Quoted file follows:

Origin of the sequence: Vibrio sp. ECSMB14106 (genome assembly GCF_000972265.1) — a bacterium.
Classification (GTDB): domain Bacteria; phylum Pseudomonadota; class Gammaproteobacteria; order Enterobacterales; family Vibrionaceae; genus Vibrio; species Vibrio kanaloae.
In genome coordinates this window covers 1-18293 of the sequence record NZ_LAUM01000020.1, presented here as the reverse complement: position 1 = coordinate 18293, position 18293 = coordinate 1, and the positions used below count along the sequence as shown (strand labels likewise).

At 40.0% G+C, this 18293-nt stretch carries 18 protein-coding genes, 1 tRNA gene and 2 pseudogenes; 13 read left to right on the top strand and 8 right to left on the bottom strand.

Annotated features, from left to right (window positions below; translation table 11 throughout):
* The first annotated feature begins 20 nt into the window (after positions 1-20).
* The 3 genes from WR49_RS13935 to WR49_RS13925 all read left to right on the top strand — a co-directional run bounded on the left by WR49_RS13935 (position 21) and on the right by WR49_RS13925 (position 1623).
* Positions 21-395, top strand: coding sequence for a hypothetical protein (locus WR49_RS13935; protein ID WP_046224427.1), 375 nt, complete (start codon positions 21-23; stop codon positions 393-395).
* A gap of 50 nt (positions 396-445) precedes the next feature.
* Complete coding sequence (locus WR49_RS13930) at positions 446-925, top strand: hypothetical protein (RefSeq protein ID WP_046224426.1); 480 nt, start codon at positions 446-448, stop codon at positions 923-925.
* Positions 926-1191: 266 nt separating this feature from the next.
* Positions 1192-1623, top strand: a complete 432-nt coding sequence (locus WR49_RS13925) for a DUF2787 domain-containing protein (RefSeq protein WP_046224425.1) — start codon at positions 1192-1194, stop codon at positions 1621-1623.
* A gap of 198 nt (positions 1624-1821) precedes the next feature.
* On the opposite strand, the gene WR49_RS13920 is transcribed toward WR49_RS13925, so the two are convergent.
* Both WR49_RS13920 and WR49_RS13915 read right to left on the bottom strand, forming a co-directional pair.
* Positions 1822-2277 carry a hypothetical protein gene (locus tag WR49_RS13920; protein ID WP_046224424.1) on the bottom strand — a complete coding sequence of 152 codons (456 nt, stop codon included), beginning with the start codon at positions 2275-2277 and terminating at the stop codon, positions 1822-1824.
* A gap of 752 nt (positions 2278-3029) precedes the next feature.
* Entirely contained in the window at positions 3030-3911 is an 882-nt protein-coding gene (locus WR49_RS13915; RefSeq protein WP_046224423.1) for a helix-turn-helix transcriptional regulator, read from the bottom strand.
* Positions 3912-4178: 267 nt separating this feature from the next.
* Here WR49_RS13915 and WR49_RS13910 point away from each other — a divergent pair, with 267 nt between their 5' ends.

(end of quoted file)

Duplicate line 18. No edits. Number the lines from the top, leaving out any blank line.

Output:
* Entirely contained in the window at positions 3030-3911 is an 882-nt protein-coding gene (locus WR49_RS13915; RefSeq protein WP_046224423.1) for a helix-turn-helix transcriptional regulator, read from the bottom strand.